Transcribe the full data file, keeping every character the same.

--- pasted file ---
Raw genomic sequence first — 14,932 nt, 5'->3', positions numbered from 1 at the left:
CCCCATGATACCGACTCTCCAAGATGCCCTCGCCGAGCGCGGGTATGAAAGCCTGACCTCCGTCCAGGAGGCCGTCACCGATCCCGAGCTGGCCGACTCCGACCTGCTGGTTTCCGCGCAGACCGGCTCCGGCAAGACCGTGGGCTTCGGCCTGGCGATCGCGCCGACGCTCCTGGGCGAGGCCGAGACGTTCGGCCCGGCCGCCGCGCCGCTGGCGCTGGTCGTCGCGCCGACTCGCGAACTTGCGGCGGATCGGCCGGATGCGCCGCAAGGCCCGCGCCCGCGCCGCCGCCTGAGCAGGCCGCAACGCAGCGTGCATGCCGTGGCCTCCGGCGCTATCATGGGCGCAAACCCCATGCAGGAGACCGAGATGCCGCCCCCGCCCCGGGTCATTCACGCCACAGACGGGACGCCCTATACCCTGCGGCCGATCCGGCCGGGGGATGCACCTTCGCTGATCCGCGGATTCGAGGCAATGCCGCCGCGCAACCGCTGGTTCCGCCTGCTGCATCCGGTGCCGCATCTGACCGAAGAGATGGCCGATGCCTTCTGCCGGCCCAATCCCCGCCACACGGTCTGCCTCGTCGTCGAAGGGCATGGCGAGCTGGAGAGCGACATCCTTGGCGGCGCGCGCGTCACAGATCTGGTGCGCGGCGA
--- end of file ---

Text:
Raw genomic sequence first — 14,932 nt, 5'->3', positions numbered from 1 at the left:
CCCCATGATACCGACTCTCCAAGATGCCCTCGCCGAGCGCGGGTATGAAAGCCTGACCTCCGTCCAGGAGGCCGTCACCGATCCCGAGCTGGCCGACTCCGACCTGCTGGTTTCCGCGCAGACCGGCTCCGGCAAGACCGTGGGCTTCGGCCTGGCGATCGCGCCGACGCTCCTGGGCGAGGCCGAGACGTTCGGCCCGGCCGCCGCGCCGCTGGCGCTGGTCGTCGCGCCGACTCGCGAACTTGCGGCGGATCGGCCGGATGCGCCGCAAGGCCCGCGCCCGCGCCGCCGCCTGAGCAGGCCGCAACGCAGCGTGCATGCCGTGGCCTCCGGCGCTATCATGGGCGCAAACCCCATGCAGGAGACCGAGATGCCGCCCCCGCCCCGGGTCATTCACGCCACAGACGGGACGCCCTATACCCTGCGGCCGATCCGGCCGGGGGATGCACCTTCGCTGATCCGCGGATTCGAGGCAATGCCGCCGCGCAACCGCTGGTTCCGCCTGCTGCATCCGGTGCCGCATCTGACCGAAGAGATGGCCGATGCCTTCTGCCGGCCCAATCCCCGCCACACGGTCTGCCTCGTCGTCGAAGGGCATGGCGAGCTGGAGAGCGACATCCTTGGCGGCGCGCGCGTCACAGATCTGGTGCGCGGCGA